Eat (at least) 4 servings of vegetables everyday!
(and at least 2 different types daily)

Finally a nutrition challenge that doesn’t ask you to cut out or cut back on anything. This time, we are trying to get you to eat MORE of something!


To give you time to stock up, we’ll start this one June 3rd and go until July 3rd. Take advantage of fresh produce from farmers markets or your garden this summer. 

Why are veggies so good for us?

  • Vegetables are low in calories and fats but contain good amounts of vitamins and minerals. All the Green-Yellow-Orange vegetables are rich sources of calcium, magnesium, potassium, iron, beta-carotene, vitamin B-complex, vitamin-C, vitamin-A, and vitamin K.
  • Vegetables too are home for many antioxidants. These health benefiting phyto-chemical compounds firstly; help protect the human body from oxidant stress, diseases, and cancers, and secondly; help the body develop the capacity to fight against these by boosting immunity.
  • Additionally, vegetables are packed with soluble as well as insoluble dietary fiber known as non-starch polysaccharides (NSP) such as cellulose, mucilage, hemi-cellulose, gums, pectin…etc. These substances absorb excess water in the colon, retain a good amount of moisture in the fecal matter, and help its smooth passage out of the body. Thus, sufficient fiber offers protection from conditions like chronic constipation, hemorrhoids, colon cancer, irritable bowel syndrome, and rectal fissures.

For some veggie-lovers this may not be a challenge at all as they may eat 5 servings at breakfast alone!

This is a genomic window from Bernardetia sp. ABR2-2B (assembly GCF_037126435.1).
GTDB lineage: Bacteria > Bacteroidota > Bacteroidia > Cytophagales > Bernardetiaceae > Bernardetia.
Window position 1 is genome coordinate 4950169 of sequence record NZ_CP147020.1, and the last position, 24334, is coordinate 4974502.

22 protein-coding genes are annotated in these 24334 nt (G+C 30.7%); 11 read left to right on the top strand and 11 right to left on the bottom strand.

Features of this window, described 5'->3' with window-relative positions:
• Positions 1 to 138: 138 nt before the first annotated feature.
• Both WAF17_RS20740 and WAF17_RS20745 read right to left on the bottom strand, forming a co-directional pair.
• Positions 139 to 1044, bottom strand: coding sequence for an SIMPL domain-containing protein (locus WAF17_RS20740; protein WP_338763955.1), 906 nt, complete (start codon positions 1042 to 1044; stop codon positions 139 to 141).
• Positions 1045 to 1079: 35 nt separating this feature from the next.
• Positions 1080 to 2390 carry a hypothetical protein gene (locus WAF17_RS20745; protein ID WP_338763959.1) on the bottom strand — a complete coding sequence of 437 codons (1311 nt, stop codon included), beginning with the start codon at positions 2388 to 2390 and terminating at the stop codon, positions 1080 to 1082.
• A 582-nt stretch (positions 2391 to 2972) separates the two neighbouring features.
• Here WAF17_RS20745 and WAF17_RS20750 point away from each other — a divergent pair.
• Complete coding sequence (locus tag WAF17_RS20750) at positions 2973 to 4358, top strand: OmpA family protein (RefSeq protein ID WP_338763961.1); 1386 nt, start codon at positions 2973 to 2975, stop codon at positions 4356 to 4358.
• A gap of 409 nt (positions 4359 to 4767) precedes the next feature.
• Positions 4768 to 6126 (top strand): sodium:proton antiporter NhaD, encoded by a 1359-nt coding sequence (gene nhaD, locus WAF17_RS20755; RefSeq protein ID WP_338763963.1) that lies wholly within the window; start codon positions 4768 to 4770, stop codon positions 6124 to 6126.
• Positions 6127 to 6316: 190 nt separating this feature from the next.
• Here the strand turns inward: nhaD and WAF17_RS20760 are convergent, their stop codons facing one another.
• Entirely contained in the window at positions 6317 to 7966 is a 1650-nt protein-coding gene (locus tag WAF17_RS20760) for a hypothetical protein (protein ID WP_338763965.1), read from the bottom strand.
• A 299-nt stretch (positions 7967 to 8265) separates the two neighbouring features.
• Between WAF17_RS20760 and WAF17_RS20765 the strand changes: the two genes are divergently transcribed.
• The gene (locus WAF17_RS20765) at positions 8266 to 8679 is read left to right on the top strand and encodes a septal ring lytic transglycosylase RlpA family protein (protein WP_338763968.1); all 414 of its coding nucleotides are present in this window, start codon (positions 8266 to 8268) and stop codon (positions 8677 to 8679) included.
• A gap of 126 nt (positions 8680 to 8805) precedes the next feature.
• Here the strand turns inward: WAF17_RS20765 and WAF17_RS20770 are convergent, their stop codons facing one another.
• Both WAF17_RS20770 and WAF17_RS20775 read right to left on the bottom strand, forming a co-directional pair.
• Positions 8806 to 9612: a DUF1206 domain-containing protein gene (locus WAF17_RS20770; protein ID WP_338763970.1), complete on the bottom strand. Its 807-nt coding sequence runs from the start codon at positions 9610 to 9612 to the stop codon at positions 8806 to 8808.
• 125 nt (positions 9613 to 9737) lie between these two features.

But if this challenge makes you want to say:
then you need to do it!
It will be a time to try new foods, recipes, and hopefully develop a love for green things without choking them down!

  • Remember, not all 4 servings can be the same vegetable. We don’t want you eating nothing but baby carrots for a month.
  • Although technically a vegetable, we’d like you to not count those starchy white potatoes or corn.
  • The purpose of this challenge is to expand your palate, and bring more color into your diet so you get the micronutrients your body needs.  You can find serving sizes on labels and online, but here are some examples to get you started.
One serving of salad greens and lettuce

What is a serving of salad greens and lettuce?

One serving is 2 cups mesclun greens, 2 cups raw spinach (about 14 calories) or 1 cup cooked greens (about 40 calories).

One serving of carrots

What is a serving of carrots?

One serving is 1 cup carrots or 12 baby carrots (about 50 calories).

One serving of green beans

What is a serving of green beans?

One serving is 1 cup green beans (about 44 calories).

One serving of bell peppers

What is a serving of bell peppers?

One serving of bell peppers is 1 cup chopped, raw or cooked peppers or 2 small bell peppers (about 30 calories)

One serving of potatoes

What is a serving of potatoes?

One serving is 1 medium baked sweet potato (103 calories) or 1 cup cooked sliced or mashed sweet potato (180 calories).

One serving of tomatoes

What is a serving of tomatoes?

One serving is 1 cup chopped or sliced, raw, canned or cooked tomato (about 32 calories) or 2 small raw whole tomatoes (about 33 calories) or 20 cherry tomatoes (about 61 calories).

One serving of broccoli

What is a serving of broccoli?

One serving is 1 cup cooked or raw broccoli or 10 broccoli florets (about 30 calories).

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